Lenovo IdeaTab S6000 Android tablet review

Lenovo could do great things with Motorola if the S6000 tablet is anything to go by.

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Lenovo IdeaTab S6000
  • Lenovo IdeaTab S6000
  • Lenovo IdeaTab S6000
  • Lenovo IdeaTab S6000
  • Expert Rating

    3.75 / 5

Pros

  • Value for money
  • Good Android customisations
  • Micro-HDMI port

Cons

  • Little RAM
  • Not the best camera

Bottom Line

Those of you who want a multimedia tablet will appreciate the wide range of features offered by the IdeaTab S6000. Whereas most tablets within its $299 price tag are not full-sized, the IdeaTab S6000 offers a 10.1in screen, stereo speakers, expandable storage and the freedom of Micro-HDMI connectivity. Its camera is the tablet’s only sore spot, but we don’t think that’s a deal-breaker in this case.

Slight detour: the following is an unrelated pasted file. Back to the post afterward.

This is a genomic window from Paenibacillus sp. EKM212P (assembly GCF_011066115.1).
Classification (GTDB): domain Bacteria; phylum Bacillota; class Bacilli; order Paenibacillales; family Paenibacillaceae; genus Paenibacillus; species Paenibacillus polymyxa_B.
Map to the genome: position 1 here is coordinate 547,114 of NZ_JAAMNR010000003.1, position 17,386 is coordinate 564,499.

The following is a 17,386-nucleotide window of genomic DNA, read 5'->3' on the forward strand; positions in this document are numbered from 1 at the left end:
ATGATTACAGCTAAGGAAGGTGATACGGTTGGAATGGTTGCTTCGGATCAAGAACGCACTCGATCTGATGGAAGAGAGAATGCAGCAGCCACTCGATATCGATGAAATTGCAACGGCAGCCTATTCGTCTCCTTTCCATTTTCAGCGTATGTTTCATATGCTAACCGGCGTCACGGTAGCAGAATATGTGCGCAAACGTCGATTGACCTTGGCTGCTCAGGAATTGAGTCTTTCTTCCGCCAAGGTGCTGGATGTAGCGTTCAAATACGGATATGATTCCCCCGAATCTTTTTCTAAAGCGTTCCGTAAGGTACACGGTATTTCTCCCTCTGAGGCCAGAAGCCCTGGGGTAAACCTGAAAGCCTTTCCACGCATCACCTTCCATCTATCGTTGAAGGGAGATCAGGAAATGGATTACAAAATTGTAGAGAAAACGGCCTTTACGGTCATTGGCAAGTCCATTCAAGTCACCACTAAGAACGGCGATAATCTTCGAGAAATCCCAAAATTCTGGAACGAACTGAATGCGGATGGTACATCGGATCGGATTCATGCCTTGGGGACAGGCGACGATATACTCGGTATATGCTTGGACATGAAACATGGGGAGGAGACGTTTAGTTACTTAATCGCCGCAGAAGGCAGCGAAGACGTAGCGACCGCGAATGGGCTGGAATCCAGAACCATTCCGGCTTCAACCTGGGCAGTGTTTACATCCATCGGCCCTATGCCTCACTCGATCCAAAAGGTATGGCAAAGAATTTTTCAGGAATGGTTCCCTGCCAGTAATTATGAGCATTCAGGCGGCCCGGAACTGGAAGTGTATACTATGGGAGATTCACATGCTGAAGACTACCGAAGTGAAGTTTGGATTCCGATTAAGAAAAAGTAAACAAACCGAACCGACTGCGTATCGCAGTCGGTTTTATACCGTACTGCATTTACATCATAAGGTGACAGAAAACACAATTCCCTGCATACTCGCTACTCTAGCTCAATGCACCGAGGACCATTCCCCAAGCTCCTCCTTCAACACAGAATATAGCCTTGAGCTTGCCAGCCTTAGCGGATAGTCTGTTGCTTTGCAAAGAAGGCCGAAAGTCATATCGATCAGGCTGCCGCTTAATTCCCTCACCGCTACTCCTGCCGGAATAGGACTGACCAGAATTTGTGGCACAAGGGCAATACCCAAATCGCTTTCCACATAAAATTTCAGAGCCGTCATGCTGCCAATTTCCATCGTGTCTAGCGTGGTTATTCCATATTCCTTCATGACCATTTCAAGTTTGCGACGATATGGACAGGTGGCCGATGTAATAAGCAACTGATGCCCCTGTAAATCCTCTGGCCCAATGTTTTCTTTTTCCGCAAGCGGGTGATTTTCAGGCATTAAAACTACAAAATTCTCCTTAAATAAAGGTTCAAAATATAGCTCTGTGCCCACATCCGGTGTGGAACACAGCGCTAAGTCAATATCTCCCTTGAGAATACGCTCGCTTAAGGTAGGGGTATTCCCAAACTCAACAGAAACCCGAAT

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The first time I handled the Lenovo IdeaTab S6000, I thought it was worth much more than its asking price. I wasn’t the only one duped by its attractive finish because colleagues around the office thought the same thing too. And that’s the thing about the S6000; almost every facet is better than it should be considering it’s a full-sized 10.1in tablet priced at just $299.

Black is the new black

The 10.1in IdeaTab S6000 has a black-on-black colour scheme, with only its badges and a camera accent breaking it up with a touch of chrome. It’s already a chic 9mm, but its slimming colour-scheme drives home the point that this is a thin machine. It’s also a lightweight tablet at just 560g.

The back of the tablet shakes things up with a pattern that feels good to the touch. There’s a 5MP camera, which is not joined by a flash, and the attractive grilles of stereo speakers.

Almost every facet is better than it should be